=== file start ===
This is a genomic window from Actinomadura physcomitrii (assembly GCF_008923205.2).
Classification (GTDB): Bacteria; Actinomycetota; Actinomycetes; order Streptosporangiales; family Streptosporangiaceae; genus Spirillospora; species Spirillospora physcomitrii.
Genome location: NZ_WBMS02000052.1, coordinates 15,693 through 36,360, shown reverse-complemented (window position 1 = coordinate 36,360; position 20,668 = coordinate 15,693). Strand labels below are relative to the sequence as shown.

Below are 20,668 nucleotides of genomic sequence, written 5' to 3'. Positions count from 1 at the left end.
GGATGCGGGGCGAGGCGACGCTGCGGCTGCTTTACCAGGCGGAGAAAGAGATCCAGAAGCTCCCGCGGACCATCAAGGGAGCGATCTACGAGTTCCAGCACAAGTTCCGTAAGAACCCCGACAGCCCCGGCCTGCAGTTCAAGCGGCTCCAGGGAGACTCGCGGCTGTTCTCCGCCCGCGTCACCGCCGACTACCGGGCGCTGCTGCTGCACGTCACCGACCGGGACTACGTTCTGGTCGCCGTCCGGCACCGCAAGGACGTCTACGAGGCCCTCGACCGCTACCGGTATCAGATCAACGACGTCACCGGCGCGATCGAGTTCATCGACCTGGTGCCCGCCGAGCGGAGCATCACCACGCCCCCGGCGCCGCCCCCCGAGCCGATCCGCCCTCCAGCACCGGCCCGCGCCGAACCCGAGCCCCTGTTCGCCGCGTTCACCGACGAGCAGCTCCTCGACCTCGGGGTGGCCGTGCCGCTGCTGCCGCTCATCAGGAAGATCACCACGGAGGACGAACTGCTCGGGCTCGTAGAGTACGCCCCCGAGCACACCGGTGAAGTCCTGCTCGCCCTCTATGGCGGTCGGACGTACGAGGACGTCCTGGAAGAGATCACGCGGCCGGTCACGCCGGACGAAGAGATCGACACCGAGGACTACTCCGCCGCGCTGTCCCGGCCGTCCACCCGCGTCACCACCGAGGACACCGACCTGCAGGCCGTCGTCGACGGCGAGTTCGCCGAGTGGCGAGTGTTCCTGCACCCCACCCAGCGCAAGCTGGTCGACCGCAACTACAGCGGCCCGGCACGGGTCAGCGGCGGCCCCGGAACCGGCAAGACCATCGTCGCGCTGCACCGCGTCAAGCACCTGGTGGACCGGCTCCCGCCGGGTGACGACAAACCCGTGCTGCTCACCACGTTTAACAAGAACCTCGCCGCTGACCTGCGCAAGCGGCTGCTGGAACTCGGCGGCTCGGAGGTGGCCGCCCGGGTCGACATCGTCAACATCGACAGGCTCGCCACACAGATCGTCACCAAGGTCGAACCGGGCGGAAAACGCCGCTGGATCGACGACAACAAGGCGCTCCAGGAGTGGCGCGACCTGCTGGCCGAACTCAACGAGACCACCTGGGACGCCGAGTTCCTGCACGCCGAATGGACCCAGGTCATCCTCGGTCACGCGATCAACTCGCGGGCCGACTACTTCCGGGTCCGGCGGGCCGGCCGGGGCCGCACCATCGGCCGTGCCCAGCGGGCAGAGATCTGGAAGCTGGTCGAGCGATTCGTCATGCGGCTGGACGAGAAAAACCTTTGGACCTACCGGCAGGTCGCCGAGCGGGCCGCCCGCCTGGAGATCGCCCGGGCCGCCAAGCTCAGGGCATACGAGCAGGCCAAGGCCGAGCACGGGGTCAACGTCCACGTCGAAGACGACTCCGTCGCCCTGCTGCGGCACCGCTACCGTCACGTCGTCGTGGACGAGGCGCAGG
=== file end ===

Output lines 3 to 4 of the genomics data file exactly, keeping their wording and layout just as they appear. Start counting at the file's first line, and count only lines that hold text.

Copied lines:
Genome location: NZ_WBMS02000052.1, coordinates 15,693 through 36,360, shown reverse-complemented (window position 1 = coordinate 36,360; position 20,668 = coordinate 15,693). Strand labels below are relative to the sequence as shown.

Below are 20,668 nucleotides of genomic sequence, written 5' to 3'. Positions count from 1 at the left end.